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MSF in Sierra Leone, 2011
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A decade after the end of the civil war, Sierra Leone is still recovering. Doctors Without Borders/Médecins Sans Frontières (MSF) is working to improve maternal and child health.
At the Gondama referral center, a 200-bed hospital outside Bo, the second-largest city in the country, MSF offers specialist obstetric and pediatric care. Staff at the center tended to more than 8,700 children in 2011, and assisted over 1,300 births, 723 of which were by caesarean section.
MSF also treated more than 1,600 children with severe malnutrition at its nutrition program at Gondama. Severely malnourished children with medical complications were referred to Bo government hospital, where an MSF nurse supports the center's staff.
The network of community malaria volunteers, who diagnose and treat simple cases of malaria among their neighbors, was not as large as in previous years. The MSF team continues to support the network, while refocusing its malaria activities towards the provision of specialist treatment at Gondama.
Healthcare in local health centers
An outreach team supports five community health centers in Bo district. Staff offer basic healthcare, antenatal care and treatment for malnutrition and malaria, and carry out health promotion activities. A lack of qualified health staff and inadequate health facilities mean that people in need of specialist medical assistance often do not get hospital treatment until the very late stages of their illness or pregnancy.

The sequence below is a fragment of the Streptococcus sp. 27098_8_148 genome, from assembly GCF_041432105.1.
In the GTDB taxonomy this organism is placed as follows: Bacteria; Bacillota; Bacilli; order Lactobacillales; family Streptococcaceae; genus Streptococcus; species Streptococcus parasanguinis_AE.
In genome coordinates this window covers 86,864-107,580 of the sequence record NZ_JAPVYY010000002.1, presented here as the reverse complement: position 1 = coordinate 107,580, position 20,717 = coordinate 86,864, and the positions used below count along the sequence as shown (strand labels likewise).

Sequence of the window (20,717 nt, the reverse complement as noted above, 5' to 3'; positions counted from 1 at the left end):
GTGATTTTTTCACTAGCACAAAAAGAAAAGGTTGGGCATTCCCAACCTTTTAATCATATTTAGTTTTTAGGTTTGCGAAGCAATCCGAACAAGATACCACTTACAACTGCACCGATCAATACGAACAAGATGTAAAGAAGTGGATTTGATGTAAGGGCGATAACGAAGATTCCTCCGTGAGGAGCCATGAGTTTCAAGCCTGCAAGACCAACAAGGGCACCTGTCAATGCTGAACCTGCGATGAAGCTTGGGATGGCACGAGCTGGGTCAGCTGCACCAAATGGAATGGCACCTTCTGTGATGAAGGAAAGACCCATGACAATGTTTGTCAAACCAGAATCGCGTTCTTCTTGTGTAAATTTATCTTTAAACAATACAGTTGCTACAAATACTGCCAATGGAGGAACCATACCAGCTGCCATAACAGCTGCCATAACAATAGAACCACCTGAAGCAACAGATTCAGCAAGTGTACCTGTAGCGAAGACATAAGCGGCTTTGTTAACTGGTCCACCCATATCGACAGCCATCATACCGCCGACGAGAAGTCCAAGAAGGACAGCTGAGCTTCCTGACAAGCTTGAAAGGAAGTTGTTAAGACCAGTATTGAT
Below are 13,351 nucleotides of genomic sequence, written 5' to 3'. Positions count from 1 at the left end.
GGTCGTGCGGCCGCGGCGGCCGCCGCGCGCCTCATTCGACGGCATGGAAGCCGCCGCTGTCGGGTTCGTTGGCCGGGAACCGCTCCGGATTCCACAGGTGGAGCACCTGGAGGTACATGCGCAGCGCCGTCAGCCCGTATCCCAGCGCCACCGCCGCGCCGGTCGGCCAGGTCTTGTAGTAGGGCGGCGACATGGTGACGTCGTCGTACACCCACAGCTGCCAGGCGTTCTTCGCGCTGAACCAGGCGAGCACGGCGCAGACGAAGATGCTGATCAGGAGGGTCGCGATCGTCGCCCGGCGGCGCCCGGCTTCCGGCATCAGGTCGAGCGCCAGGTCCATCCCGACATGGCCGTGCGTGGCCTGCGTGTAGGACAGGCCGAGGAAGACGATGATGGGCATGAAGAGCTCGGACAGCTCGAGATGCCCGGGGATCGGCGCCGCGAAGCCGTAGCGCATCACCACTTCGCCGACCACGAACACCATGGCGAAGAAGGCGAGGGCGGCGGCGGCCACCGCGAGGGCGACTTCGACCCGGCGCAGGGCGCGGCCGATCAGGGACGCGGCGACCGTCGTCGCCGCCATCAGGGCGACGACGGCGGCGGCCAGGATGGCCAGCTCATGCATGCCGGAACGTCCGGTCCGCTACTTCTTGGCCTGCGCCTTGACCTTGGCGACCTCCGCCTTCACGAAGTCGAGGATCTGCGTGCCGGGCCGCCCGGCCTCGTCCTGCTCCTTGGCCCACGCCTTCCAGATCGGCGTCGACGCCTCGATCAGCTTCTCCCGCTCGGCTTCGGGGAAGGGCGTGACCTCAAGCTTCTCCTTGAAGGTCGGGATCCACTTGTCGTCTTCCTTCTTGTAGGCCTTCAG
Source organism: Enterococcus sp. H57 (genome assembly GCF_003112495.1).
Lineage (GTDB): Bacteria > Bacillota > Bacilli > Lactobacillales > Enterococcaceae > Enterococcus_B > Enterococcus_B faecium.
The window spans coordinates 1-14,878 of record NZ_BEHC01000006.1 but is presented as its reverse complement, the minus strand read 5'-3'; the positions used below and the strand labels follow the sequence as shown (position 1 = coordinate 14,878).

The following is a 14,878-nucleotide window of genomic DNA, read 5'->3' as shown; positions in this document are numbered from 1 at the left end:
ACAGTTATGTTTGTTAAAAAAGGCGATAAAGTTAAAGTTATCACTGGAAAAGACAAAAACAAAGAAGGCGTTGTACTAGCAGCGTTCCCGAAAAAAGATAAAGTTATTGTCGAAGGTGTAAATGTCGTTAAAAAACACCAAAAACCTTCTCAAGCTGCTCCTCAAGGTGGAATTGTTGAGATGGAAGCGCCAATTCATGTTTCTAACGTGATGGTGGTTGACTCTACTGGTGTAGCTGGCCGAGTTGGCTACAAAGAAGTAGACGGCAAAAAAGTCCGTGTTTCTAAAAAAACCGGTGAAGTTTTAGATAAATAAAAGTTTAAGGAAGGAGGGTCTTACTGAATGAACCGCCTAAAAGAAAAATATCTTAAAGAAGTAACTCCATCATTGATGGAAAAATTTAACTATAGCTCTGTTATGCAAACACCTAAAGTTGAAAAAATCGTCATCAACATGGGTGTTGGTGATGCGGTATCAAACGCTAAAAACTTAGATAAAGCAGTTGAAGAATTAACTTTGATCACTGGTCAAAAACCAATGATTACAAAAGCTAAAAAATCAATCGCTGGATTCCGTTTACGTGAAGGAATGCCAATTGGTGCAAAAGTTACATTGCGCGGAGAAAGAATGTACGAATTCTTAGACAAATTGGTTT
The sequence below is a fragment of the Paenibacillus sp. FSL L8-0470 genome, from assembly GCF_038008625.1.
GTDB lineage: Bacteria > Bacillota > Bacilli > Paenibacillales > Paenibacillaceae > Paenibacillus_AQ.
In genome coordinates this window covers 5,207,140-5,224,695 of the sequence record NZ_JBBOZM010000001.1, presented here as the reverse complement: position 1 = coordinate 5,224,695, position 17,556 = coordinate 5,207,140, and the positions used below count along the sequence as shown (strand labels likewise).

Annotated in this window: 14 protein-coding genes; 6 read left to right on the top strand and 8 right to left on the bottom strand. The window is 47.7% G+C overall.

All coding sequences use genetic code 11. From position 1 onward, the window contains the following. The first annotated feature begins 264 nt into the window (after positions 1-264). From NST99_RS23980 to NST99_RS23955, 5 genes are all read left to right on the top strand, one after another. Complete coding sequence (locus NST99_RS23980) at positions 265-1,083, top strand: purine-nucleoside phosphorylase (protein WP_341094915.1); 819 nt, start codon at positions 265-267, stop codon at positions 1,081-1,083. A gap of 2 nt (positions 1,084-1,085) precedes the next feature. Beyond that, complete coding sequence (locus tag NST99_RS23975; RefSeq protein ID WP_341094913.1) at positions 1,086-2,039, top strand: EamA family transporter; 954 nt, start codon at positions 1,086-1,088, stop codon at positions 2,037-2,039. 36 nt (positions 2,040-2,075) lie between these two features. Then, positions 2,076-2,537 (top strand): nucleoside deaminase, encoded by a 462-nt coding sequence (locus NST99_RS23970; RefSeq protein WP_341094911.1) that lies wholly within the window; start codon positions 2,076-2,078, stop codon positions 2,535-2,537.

MSF operates an ambulance service to help people reach the hospital more quickly. Three ambulances are on standby 24 hours a day at health centers around the district to transport people free of charge to Gondama. People with more complicated conditions are referred to the capital Freetown.
Lassa fever is a viral hemorrhagic fever that occurs in west Africa. It is an acute illness that affects several organs in the body, including the liver, spleen and kidneys. Sierra Leone has a specialist ward for Lassa patients at Kenema hospital, 300 kilometers (186 mi) east of Freetown. MSF operates an ambulance to transport people with Lassa fever to Kenema.
At the end of 2011, MSF had 484 staff in Sierra Leone. MSF first worked in the country in 1985.